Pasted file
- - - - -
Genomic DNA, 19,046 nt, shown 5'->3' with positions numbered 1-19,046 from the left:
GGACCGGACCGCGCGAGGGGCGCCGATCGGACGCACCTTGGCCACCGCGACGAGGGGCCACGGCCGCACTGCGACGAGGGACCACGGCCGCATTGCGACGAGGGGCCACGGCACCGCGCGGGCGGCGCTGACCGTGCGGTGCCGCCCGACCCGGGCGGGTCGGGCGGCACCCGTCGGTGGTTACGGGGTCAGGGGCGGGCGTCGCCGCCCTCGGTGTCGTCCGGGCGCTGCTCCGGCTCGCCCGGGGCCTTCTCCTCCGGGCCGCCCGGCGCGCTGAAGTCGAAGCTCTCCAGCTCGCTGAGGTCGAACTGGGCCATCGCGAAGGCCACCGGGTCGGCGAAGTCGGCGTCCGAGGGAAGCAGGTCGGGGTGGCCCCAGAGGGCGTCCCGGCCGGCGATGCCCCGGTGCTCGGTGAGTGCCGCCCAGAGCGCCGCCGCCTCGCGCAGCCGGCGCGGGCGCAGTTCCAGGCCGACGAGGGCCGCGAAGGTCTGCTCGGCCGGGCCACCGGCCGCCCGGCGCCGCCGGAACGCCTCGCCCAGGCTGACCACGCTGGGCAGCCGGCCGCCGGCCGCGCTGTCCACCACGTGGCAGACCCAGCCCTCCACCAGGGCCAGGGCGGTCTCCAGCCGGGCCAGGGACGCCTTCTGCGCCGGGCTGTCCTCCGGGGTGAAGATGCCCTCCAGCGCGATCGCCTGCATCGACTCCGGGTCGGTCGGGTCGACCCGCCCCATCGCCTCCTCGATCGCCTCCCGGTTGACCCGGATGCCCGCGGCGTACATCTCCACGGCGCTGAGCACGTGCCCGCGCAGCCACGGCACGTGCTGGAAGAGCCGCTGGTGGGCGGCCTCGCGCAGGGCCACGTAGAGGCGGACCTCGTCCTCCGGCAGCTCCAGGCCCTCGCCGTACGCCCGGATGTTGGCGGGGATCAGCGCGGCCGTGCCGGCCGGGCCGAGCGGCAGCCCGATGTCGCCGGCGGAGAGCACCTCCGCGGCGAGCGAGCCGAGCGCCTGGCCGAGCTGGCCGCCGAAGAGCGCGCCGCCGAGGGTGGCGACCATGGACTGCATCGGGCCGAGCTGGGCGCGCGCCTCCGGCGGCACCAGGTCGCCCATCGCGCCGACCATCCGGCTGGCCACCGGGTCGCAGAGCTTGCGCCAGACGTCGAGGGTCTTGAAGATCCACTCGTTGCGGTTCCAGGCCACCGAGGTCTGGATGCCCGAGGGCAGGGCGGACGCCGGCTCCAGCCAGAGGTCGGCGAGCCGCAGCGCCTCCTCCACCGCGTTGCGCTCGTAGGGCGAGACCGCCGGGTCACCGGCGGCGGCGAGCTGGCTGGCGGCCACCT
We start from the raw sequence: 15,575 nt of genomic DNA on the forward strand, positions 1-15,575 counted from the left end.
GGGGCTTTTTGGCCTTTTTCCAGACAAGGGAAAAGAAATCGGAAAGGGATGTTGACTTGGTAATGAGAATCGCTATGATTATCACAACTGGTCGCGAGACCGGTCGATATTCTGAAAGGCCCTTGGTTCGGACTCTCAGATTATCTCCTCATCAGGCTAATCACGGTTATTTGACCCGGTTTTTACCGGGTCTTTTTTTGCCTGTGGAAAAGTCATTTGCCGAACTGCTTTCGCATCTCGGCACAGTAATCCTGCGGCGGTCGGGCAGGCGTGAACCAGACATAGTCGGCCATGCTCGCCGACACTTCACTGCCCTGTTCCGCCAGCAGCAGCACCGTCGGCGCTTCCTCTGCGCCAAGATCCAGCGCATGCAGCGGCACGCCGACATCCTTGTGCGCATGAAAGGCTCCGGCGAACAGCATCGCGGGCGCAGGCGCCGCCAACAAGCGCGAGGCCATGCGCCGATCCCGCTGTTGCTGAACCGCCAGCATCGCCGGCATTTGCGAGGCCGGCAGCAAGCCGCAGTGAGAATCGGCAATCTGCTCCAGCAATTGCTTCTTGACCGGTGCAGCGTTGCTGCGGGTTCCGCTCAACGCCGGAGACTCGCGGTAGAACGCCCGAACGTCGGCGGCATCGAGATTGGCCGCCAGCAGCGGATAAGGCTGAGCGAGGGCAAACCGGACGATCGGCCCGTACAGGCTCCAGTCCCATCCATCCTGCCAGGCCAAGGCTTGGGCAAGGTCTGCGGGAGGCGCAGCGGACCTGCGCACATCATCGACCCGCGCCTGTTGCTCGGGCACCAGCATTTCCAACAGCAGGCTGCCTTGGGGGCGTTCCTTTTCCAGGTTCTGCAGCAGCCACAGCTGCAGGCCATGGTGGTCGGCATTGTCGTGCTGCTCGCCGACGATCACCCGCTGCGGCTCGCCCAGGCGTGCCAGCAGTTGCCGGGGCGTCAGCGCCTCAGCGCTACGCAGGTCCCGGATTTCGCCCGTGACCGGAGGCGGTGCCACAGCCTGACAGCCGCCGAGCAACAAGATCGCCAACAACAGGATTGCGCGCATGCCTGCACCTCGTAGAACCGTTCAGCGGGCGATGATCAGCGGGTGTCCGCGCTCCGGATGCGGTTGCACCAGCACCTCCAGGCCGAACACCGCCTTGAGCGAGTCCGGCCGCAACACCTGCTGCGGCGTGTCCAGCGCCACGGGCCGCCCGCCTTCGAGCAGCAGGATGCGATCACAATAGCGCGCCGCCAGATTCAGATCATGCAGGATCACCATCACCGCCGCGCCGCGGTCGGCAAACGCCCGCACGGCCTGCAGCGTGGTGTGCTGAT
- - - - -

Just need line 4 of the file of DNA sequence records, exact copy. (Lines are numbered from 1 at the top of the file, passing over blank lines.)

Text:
GGGGCTTTTTGGCCTTTTTCCAGACAAGGGAAAAGAAATCGGAAAGGGATGTTGACTTGGTAATGAGAATCGCTATGATTATCACAACTGGTCGCGAGACCGGTCGATATTCTGAAAGGCCCTTGGTTCGGACTCTCAGATTATCTCCTCATCAGGCTAATCACGGTTATTTGACCCGGTTTTTACCGGGTCTTTTTTTGCCTGTGGAAAAGTCATTTGCCGAACTGCTTTCGCATCTCGGCACAGTAATCCTGCGGCGGTCGGGCAGGCGTGAACCAGACATAGTCGGCCATGCTCGCCGACACTTCACTGCCCTGTTCCGCCAGCAGCAGCACCGTCGGCGCTTCCTCTGCGCCAAGATCCAGCGCATGCAGCGGCACGCCGACATCCTTGTGCGCATGAAAGGCTCCGGCGAACAGCATCGCGGGCGCAGGCGCCGCCAACAAGCGCGAGGCCATGCGCCGATCCCGCTGTTGCTGAACCGCCAGCATCGCCGGCATTTGCGAGGCCGGCAGCAAGCCGCAGTGAGAATCGGCAATCTGCTCCAGCAATTGCTTCTTGACCGGTGCAGCGTTGCTGCGGGTTCCGCTCAACGCCGGAGACTCGCGGTAGAACGCCCGAACGTCGGCGGCATCGAGATTGGCCGCCAGCAGCGGATAAGGCTGAGCGAGGGCAAACCGGACGATCGGCCCGTACAGGCTCCAGTCCCATCCATCCTGCCAGGCCAAGGCTTGGGCAAGGTCTGCGGGAGGCGCAGCGGACCTGCGCACATCATCGACCCGCGCCTGTTGCTCGGGCACCAGCATTTCCAACAGCAGGCTGCCTTGGGGGCGTTCCTTTTCCAGGTTCTGCAGCAGCCACAGCTGCAGGCCATGGTGGTCGGCATTGTCGTGCTGCTCGCCGACGATCACCCGCTGCGGCTCGCCCAGGCGTGCCAGCAGTTGCCGGGGCGTCAGCGCCTCAGCGCTACGCAGGTCCCGGATTTCGCCCGTGACCGGAGGCGGTGCCACAGCCTGACAGCCGCCGAGCAACAAGATCGCCAACAACAGGATTGCGCGCATGCCTGCACCTCGTAGAACCGTTCAGCGGGCGATGATCAGCGGGTGTCCGCGCTCCGGATGCGGTTGCACCAGCACCTCCAGGCCGAACACCGCCTTGAGCGAGTCCGGCCGCAACACCTGCTGCGGCGTGTCCAGCGCCACGGGCCGCCCGCCTTCGAGCAGCAGGATGCGATCACAATAGCGCGCCGCCAGATTCAGATCATGCAGGATCACCATCACCGCCGCGCCGCGGTCGGCAAACGCCCGCACGGCCTGCAGCGTGGTGTGCTGAT